Two kids had been painted on the wall and then two trolleys had been attached to the wall such that it is positioned to show the two kids having fun in their respective trolleys. I can so imagine this scene in a supermarket! Why, I might even have been one of them when I was a kid in a supermarket with my parents, once upon a time. What a creative way to infuse art into the everyday!
Honestly I’ve walked past this before, thought it was “hmm, interesting,” and moved on. I’ve never really noticed and observed the juxtaposition of it all until this week’s photo challenge. The combination of the metal trolleys, the cement wall and the paintings made the contrasting effect into a really fun work of art.
Loved this week’s challenge as it made me notice contrasting things I would have usually just walked past.
Currently, it’s been slightly more than ten years since you’ve turned 16.
So I figured I’ll let you in on some little secrets of what’s to come… 😉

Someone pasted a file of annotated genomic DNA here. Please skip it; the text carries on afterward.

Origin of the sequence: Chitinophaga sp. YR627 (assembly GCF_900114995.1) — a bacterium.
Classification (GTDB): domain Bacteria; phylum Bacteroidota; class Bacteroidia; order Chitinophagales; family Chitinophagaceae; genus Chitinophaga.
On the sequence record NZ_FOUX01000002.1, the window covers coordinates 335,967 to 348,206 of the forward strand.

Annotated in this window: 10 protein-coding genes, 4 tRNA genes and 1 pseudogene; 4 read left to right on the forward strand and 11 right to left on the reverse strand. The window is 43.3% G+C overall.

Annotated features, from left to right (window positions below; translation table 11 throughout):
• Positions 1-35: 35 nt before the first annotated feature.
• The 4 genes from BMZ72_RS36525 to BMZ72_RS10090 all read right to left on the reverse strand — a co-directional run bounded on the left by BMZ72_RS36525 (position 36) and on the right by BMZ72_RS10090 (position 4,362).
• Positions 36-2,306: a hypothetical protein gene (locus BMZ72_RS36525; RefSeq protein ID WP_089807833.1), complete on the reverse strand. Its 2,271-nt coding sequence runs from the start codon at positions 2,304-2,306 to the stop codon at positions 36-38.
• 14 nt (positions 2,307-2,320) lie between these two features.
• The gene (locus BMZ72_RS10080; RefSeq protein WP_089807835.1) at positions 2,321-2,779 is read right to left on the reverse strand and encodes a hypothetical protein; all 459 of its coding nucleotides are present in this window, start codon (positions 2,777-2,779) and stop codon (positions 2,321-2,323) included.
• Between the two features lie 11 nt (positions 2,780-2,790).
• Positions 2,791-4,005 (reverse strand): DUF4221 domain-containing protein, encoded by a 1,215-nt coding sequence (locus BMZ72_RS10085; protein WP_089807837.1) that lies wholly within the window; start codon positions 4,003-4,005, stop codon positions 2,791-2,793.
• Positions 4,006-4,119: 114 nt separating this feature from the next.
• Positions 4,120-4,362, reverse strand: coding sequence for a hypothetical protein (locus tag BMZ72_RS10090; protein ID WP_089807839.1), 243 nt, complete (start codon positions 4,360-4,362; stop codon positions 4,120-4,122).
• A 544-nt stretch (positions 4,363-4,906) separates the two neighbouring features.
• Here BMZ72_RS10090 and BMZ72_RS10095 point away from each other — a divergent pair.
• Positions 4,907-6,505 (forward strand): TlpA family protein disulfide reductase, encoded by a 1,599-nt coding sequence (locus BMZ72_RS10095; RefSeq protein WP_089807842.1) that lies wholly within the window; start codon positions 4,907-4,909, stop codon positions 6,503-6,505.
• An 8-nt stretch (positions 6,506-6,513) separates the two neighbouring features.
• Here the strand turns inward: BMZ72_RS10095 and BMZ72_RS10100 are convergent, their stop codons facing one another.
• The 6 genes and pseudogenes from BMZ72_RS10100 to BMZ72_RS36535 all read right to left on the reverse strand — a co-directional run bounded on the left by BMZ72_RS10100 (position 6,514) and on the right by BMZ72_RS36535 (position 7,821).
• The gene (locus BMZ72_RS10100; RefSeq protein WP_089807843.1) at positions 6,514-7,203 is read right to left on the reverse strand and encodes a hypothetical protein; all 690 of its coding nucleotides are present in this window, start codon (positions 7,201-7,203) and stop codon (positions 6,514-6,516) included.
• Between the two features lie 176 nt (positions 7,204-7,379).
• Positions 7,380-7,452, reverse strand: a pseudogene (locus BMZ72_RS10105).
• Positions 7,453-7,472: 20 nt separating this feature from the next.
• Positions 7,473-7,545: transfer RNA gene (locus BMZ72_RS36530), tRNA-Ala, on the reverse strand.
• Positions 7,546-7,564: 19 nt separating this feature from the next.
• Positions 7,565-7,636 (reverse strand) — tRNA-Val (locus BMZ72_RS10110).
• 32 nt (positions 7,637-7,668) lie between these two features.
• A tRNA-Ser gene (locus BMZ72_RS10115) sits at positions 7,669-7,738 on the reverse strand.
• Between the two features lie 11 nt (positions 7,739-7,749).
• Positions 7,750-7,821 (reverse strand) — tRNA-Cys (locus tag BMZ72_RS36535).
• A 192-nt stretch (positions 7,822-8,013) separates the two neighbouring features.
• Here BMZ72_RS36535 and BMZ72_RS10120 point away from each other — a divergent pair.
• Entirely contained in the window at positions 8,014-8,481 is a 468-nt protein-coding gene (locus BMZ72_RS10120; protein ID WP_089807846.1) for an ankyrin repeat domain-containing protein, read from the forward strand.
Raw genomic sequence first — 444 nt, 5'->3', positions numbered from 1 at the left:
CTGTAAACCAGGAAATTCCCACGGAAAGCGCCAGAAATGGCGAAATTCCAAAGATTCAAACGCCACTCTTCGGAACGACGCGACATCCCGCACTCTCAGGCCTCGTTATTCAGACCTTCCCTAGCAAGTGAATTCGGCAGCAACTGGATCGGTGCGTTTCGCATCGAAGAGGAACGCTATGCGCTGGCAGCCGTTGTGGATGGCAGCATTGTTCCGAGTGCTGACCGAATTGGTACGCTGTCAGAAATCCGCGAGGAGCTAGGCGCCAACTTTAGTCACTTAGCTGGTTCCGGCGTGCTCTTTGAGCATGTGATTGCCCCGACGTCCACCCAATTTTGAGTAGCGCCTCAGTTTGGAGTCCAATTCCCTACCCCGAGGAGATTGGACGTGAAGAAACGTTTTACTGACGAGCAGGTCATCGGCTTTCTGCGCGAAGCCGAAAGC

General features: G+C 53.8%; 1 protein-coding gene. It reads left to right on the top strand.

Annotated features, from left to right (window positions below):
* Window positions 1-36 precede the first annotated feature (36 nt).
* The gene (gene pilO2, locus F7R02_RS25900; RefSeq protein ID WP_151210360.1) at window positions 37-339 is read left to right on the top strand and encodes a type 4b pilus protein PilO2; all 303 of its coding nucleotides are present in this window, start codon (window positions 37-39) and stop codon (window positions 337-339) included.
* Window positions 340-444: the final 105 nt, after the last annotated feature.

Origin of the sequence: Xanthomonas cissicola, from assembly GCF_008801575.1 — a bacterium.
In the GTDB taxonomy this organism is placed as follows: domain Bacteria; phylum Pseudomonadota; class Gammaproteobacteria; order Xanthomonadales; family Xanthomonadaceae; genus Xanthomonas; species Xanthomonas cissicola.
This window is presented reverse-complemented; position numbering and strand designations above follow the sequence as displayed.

And maybe advice you a little on things. Coz this version of you is wiser and has done a bit of growing up…
You’ve always been a late bloomer compared to your friends, and you’re kind of awkward in your teenage years, but that’s okay.
At the stage where most of your friends started having boyfriends, you wonder if you’re going to ever have one. Don’t worry too much about it. In a few years, he will come looking for you. And soon, you’re going to get married to him. God reserved him for you all this while. So chill…
You have a group of friends from secondary school that you treasure a lot, and I’m sorry to tell you that you’re going to be separated from them because you went to a different tertiary institution from them. But that’s okay.
You soon made more friends in polytechnic and found close friends you now treasure. And the old friends from secondary school? You’re still close with them, so don’t worry about losing them.
So you found out that you were the only one out of your close friends, who went to a different polytechnic. Don’t be too upset kid. Coz hey, that’s where you met him; at a band competition nevertheless. He’s kinda shy, and he’s very passionate about music. You don’t have similar interests, but you’ll work it out.